Living with Substance Use Disorder
If you are living with substance use disorder, know that help is available and there is hope for recovery. Many of us have been where you are and we want you to know that recovery is real and possible for you.
If you are looking for treatment for substance use disorder, try the Tennessee Redline first. They can provide alcohol, drug, co-occurring disorders (mental illness and substance use disorder), problem gambling, and other addiction information and referrals to all citizens of Tennessee.
Helpline of the Tennessee Department of Mental Health and Substance Abuse Services
800.560.5767 or OCA.TDMHSAS@tn.gov
If you’re having trouble getting mental health or substance use services, call the Helpline to talk to an advocate who will listen to your concerns and provide information about available resources in your area.
Alcoholics Anonymous is an international fellowship of men and women who have had a drinking problem. It is nonprofessional, self-supporting, multiracial, apolitical, and available almost everywhere. There are no age or education requirements. Membership is open to anyone who wants to do something about his or her drinking problem.
NA is a nonprofit fellowship of men and women for whom drugs had become a major problem. There is only one requirement for membership: the desire to stop using. The program includes a set of principles written so simply that they can be followed in your daily life. The most important thing about them is that they work.
Celebrate Recovery is a Christ-centered, 12 step recovery program for anyone struggling with hurt, pain or addiction of any kind. Celebrate Recovery is a safe place to find community and freedom from the issues that are controlling our life.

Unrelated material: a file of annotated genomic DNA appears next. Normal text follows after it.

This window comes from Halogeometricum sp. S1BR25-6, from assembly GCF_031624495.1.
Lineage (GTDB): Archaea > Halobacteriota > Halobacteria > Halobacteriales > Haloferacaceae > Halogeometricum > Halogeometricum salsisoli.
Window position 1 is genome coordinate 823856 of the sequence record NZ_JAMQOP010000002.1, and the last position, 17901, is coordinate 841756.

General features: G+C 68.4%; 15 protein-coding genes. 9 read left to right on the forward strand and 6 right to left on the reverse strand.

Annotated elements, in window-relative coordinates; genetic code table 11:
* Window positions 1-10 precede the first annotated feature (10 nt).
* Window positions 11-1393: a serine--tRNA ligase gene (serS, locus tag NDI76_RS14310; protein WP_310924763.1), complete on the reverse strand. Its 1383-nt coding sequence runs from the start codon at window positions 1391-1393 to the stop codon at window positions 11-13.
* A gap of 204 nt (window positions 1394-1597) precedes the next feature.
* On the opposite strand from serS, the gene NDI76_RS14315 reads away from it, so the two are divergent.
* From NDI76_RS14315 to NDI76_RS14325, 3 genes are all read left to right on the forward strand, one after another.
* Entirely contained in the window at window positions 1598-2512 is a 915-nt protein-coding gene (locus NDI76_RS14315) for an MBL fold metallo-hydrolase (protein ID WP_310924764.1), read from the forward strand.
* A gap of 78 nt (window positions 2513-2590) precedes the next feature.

Secular Organizations for Sobriety
Secular Organizations for Sobriety (SOS) is a nonprofit network of autonomous, non-professional local groups, dedicated solely to helping individuals achieve and maintain sobriety/abstinence from alcohol and drug addiction, food addiction and more.
Lifeline Coordinators and Tennessee Recovery Navigators
The Lifeline Peer Project uses Lifeline Coordinators to reduce the stigma related to addiction and help people find recovery from substance use disorder. Lifeline Coordinators are Certified Peer Recovery Specialists (CPRS’s) who speak publicly about their own personal recovery journey and work in their region to help start recovery meetings such as Celebrate Recovery, Alcoholics Anonymous, Narcotics Anonymous and other self-help support groups.
Click here to find a Lifeline Coordinator in your area.
Tennessee Recovery Navigators are Certified Peer Recovery Specialists in long-term recovery from substance use disorder who help people get into treatment and recovery. They meet patients in Emergency Departments who have recently overdosed and use their own lived experience to connect with them and then help them get into the treatment they need. The goal is to break the cycle of overdose and help people find recovery.